A Christmas Carol is so traditionally festive that we sometimes need reminding that the novel itself created much of that tradition.
The Man Who Invented Christmas picks up the story of its author Charles Dickens, in 1843 – three years after the publication of the hugely successful Oliver Twist, sadly quickly followed by several flops.
No longer the darling of London’s literary scene, the author is down on his luck, unable to come up with a new story, while the bills for his extravagant house refurbishment mount ever higher.
Add in a still-expanding family, his own feckless parents, and dreams of his miserable childhood that will not be suppressed, and the scene is set for a yuletide race as Dickens struggles to come up with a suitably festive tale that also has to be illustrated and published in just six weeks.
This is a darker film than I expected, delving into dreams and nightmares so far contained; though it whizzes along at such a rate it’s never depressing. Dan Stevens is delightfully mercurial as the much-loved author, whose rapidly changing moods affect those close to him in ways he simply ignores.
Dickens is certainly progressive, always promoting the inclusion of the poor and downtrodden, so it’s no wonder that he struggles with the realisation that his own character owes much not only to his let-down of a father, John Dickens, but also to Ebenezer Scrooge himself.
Are father and son really so different? Despite his criticism of the extravagant John (Jonathan Pryce), Charles still lives by proverbs his dad told him. “No one is useless in this world who lightens the burden of another” say both Mr Dickens, a sentiment that gives worth to the least showy and privileged among us.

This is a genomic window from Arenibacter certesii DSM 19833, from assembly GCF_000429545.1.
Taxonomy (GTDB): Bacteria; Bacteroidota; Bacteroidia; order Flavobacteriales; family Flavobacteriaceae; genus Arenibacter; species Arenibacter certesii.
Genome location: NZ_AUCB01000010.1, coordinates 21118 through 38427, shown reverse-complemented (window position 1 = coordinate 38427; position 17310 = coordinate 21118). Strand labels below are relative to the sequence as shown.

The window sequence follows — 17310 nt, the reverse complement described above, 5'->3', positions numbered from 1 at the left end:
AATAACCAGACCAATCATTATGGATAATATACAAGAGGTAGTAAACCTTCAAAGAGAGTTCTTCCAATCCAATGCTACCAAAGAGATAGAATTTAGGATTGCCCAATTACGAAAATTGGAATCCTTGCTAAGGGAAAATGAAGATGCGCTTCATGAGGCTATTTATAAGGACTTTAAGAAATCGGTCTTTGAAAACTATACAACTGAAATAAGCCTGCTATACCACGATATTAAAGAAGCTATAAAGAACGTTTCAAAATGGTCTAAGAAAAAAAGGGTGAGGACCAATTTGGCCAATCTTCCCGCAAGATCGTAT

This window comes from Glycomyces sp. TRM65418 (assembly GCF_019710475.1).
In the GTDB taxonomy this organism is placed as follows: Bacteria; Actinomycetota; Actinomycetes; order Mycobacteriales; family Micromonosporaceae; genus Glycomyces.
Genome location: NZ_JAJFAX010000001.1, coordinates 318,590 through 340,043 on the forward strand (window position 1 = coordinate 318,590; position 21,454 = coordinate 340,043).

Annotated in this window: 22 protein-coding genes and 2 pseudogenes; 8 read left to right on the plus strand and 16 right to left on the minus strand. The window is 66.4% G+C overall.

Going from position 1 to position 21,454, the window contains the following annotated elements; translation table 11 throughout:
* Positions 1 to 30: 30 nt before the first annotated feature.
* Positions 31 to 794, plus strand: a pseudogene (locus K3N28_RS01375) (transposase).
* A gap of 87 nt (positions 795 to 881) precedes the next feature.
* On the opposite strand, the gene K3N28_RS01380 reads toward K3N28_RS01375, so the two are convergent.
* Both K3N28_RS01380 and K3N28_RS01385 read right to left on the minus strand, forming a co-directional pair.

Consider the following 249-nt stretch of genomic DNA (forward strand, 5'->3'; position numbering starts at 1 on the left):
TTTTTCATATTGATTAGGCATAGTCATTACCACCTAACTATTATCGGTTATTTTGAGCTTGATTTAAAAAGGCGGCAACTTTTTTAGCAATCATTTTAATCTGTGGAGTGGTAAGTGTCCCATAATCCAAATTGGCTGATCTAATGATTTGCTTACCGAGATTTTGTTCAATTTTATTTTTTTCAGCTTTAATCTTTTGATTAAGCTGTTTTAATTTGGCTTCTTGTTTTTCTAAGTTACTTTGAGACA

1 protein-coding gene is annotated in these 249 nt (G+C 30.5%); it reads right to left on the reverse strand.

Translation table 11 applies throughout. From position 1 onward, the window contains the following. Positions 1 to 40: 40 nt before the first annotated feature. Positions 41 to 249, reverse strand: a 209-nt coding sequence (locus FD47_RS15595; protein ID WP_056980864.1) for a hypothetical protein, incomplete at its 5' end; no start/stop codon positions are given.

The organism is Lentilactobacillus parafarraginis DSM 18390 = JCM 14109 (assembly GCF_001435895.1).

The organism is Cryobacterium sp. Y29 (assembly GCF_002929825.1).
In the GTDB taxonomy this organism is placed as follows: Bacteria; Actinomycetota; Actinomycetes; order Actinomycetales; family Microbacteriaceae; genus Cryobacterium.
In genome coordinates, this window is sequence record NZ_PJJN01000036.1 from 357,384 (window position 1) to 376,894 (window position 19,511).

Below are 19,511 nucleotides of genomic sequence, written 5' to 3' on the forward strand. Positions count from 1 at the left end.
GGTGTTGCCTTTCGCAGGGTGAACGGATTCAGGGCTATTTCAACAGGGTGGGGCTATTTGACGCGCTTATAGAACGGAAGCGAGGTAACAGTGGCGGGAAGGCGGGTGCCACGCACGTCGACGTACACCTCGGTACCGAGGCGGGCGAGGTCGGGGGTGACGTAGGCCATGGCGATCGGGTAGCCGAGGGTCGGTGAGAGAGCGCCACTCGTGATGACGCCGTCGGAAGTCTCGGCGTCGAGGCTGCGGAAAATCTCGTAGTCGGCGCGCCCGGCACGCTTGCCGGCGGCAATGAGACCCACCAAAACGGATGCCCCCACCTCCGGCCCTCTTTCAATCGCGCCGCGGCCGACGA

But they’re also rather fond of saying “people will believe anything if you’re properly dressed”, which Dickens Jnr uses to justify a new cravat as he asks for loans to tide him over, and Dickens Snr so he can buy a new waistcoat and sell on his son’s autograph.
Charles is also fighting a sense of increasing desperation. Meeting with his publishers, his eventual proposed book is, he claims, “a hammer blow to the head of this smug, self-satisfied age”. Followed, on seeing his publishers’ appalled faces, with “It’s a comedy!”
But once he gets going, Dickens finds inspiration everywhere. Characters have been hiding in plain sight among friends, family, or strangers whose lives briefly intersect with his: from the darkly brooding old man in a top hat at a funeral that no one else attends, to Charles’s miserly publishers who object to giving their clerk a day off at Christmas (paid no less!).
“Get the name right, and if you’re lucky the character will appear” says the writer. Scrooge (Christopher Plummer) does just that; he’s a dourly towering figure and also mocking of his creator. Listening to Dickens write a damning character study of Ebenezer himself, he sits silently smirking.
Dickens collects names, writing interesting ones in his little book: Marley is really a doddery old waiter at the Garrick Club, and who should pop up right at the end but a policeman called David Copperfield.